Bo-Dyn bobsleds and crews reach holidays eyeing World Cup podium in 2015, highlighted by World Champ
Holcomb, an Olympic champion and bronze medalist in four man bobsledding and bronze medalist in two man competition, is still not 100 percent from the Achilles injury he suffered in Sochi last February. In addition, he and Cunningham are working with new push crews after the majority of their Olympic units stepped out of the sport after the 2014 Winter Games.
Holcomb, the Park City, Utah pilot who won his Olympic four man medals in Bo-Dyn built sleds, has finished sixth and seventh, respectively, in the opening World Cup four man races in his AdvoCare-branded Night Train2 sled. Cunningham of Monterey, Calif., another Bo-Dyn four man driver, has been fifth and 12th in Lake Placid and Calgary, respectively, in Holcomb’s original Night Train sled that took gold in Vancouver.
In Sochi and throughout last year’s World Cup tour, Holcomb’s crew dominated the push, but currently not so much. Meanwhile, “Cowboy” Cunningham, admitting afterward that he needs to improve, stood fifth after one heat in Calgary. But a late entrance into turn eight in the final run nearly put his sled on its side.
“You need three things to win a race, and it's a good push, good drives and good equipment," Holcomb said in a USA Bobsled and Skeleton press release after the Calgary event. "My crew today only had a few days to push together, and they gave everything they had. I can't ask for more than that. Last year my crew had a combined 30 years of experience, and this year we don't come close to that. There are some big shoes to fill, and we have a lot of ground to make up. These guys are working hard to get there though. It will just take some time."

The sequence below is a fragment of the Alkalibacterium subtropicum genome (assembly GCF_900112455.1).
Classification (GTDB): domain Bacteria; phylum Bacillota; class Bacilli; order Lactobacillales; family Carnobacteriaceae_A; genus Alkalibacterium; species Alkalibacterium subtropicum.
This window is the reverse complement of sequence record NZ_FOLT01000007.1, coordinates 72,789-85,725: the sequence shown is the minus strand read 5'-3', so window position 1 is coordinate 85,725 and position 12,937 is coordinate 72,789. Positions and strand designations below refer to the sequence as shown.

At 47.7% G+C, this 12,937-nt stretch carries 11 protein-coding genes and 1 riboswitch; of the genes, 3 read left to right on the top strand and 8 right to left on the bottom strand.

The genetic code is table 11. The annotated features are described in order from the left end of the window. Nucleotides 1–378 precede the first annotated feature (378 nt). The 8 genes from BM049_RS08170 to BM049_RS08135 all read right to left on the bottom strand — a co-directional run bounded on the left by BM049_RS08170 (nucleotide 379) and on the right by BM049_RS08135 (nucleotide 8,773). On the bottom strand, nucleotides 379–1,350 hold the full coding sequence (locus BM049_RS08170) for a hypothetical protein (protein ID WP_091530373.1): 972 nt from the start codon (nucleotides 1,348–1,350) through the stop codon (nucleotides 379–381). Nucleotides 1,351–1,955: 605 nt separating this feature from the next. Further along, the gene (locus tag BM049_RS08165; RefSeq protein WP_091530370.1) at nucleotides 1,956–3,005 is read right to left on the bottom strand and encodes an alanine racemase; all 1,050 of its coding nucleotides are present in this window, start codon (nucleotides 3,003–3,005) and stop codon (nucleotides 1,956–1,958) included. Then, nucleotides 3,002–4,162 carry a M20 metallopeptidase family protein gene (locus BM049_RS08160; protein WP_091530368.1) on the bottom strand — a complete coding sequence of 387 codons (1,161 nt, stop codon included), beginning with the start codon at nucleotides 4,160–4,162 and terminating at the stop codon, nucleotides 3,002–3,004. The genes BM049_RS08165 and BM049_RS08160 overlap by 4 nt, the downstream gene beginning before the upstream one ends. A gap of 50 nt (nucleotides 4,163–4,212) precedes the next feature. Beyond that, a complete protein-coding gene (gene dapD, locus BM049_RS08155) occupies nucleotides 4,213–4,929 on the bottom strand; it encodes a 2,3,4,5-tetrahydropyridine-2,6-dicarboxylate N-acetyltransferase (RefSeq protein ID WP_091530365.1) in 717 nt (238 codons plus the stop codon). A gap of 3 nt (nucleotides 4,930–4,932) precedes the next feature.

Four-man World Cup racing is gender neutral beginning this year. Double women’s Olympic medalist Elana Meyers Taylor of Douglasville, Ga. and two-time Canadian Olympic gold medalist Kaillie Humphries broke new ground in Calgary as the first women to drive four man bobsleds.
After qualifying in national selection races, Meyers Taylor drove the third United States entry. With three male push athletes, she placed 16th in a Bo-Dyn chassis previously used by 2010 Olympian John Napier.
"Everyone was so excited to see us race today and it really helped me realize the significance of the moment," Meyers Taylor said, according to USABS. "There were some little girls at the track that were excited to watch women's bobsled today, and hopefully what Kaillie and I are doing inspires them. I hope someday a woman racing in four-man isn't news. I'm willing to do anything it takes to advance our sport, even if it means racing twice in a day."
A few hours earlier, Meyers Taylor captured the gold medal in the traditional women’s two man craft.
The International Bobsled and Skeleton Federation will now enjoy its holiday break before resuming action Jan. 10-11 in Altenberg, Germany. There are six more World Cup events prior to the World Championships in Winterberg, Germany Feb. 23 – March 8.
Contact: Sandy Caligiore, 518-627-3597, firstname.lastname@example.org